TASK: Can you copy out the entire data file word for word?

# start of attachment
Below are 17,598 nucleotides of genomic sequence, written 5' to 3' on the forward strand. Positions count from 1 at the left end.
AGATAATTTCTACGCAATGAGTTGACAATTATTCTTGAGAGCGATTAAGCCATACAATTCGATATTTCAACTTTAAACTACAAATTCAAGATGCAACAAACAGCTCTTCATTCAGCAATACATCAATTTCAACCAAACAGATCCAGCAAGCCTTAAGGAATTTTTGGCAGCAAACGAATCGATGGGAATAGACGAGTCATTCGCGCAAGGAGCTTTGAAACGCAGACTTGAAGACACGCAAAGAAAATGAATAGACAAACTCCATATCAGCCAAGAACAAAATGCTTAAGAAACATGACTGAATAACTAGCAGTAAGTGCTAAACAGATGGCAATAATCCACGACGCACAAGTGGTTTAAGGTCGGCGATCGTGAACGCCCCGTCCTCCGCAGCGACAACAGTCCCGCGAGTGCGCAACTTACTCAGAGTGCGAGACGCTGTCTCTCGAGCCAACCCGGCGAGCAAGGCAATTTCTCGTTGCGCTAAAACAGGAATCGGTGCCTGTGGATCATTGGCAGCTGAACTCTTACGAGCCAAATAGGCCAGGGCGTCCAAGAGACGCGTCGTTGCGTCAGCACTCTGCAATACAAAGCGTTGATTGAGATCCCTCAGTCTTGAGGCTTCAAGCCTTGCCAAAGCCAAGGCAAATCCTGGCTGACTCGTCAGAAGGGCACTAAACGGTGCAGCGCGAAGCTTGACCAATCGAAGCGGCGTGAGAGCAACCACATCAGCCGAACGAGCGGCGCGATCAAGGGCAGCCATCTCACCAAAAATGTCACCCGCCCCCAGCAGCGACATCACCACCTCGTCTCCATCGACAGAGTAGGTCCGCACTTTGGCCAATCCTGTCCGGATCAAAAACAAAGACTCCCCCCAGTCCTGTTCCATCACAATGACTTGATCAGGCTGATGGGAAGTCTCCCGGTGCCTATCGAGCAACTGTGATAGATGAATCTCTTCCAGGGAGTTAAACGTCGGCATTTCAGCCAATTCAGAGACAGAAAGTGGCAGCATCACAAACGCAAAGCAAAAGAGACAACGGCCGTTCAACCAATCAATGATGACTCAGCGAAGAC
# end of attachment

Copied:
Below are 17,598 nucleotides of genomic sequence, written 5' to 3' on the forward strand. Positions count from 1 at the left end.
AGATAATTTCTACGCAATGAGTTGACAATTATTCTTGAGAGCGATTAAGCCATACAATTCGATATTTCAACTTTAAACTACAAATTCAAGATGCAACAAACAGCTCTTCATTCAGCAATACATCAATTTCAACCAAACAGATCCAGCAAGCCTTAAGGAATTTTTGGCAGCAAACGAATCGATGGGAATAGACGAGTCATTCGCGCAAGGAGCTTTGAAACGCAGACTTGAAGACACGCAAAGAAAATGAATAGACAAACTCCATATCAGCCAAGAACAAAATGCTTAAGAAACATGACTGAATAACTAGCAGTAAGTGCTAAACAGATGGCAATAATCCACGACGCACAAGTGGTTTAAGGTCGGCGATCGTGAACGCCCCGTCCTCCGCAGCGACAACAGTCCCGCGAGTGCGCAACTTACTCAGAGTGCGAGACGCTGTCTCTCGAGCCAACCCGGCGAGCAAGGCAATTTCTCGTTGCGCTAAAACAGGAATCGGTGCCTGTGGATCATTGGCAGCTGAACTCTTACGAGCCAAATAGGCCAGGGCGTCCAAGAGACGCGTCGTTGCGTCAGCACTCTGCAATACAAAGCGTTGATTGAGATCCCTCAGTCTTGAGGCTTCAAGCCTTGCCAAAGCCAAGGCAAATCCTGGCTGACTCGTCAGAAGGGCACTAAACGGTGCAGCGCGAAGCTTGACCAATCGAAGCGGCGTGAGAGCAACCACATCAGCCGAACGAGCGGCGCGATCAAGGGCAGCCATCTCACCAAAAATGTCACCCGCCCCCAGCAGCGACATCACCACCTCGTCTCCATCGACAGAGTAGGTCCGCACTTTGGCCAATCCTGTCCGGATCAAAAACAAAGACTCCCCCCAGTCCTGTTCCATCACAATGACTTGATCAGGCTGATGGGAAGTCTCCCGGTGCCTATCGAGCAACTGTGATAGATGAATCTCTTCCAGGGAGTTAAACGTCGGCATTTCAGCCAATTCAGAGACAGAAAGTGGCAGCATCACAAACGCAAAGCAAAAGAGACAACGGCCGTTCAACCAATCAATGATGACTCAGCGAAGAC